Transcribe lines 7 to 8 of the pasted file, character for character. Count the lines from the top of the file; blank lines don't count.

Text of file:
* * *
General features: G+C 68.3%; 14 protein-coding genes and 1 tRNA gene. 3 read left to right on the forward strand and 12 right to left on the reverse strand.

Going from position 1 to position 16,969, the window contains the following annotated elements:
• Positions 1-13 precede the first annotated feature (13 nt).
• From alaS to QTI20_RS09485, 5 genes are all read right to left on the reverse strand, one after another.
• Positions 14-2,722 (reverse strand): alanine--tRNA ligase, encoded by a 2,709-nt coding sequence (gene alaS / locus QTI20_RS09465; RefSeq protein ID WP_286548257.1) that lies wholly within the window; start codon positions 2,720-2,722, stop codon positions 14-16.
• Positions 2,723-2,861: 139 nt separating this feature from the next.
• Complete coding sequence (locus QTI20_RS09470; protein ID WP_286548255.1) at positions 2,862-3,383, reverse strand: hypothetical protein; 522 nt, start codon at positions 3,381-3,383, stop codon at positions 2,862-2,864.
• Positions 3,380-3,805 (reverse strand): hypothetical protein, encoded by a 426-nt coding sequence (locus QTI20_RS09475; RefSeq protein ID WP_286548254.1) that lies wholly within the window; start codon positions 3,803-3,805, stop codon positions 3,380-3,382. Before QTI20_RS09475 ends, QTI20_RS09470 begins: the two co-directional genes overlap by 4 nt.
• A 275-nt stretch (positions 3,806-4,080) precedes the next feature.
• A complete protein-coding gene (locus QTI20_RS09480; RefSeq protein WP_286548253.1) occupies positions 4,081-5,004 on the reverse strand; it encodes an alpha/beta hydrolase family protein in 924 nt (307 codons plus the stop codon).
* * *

• Complete coding sequence (locus QTI20_RS09470; protein ID WP_286548255.1) at positions 2,862-3,383, reverse strand: hypothetical protein; 522 nt, start codon at positions 3,381-3,383, stop codon at positions 2,862-2,864.
• Positions 3,380-3,805 (reverse strand): hypothetical protein, encoded by a 426-nt coding sequence (locus QTI20_RS09475; RefSeq protein ID WP_286548254.1) that lies wholly within the window; start codon positions 3,803-3,805, stop codon positions 3,380-3,382. Before QTI20_RS09475 ends, QTI20_RS09470 begins: the two co-directional genes overlap by 4 nt.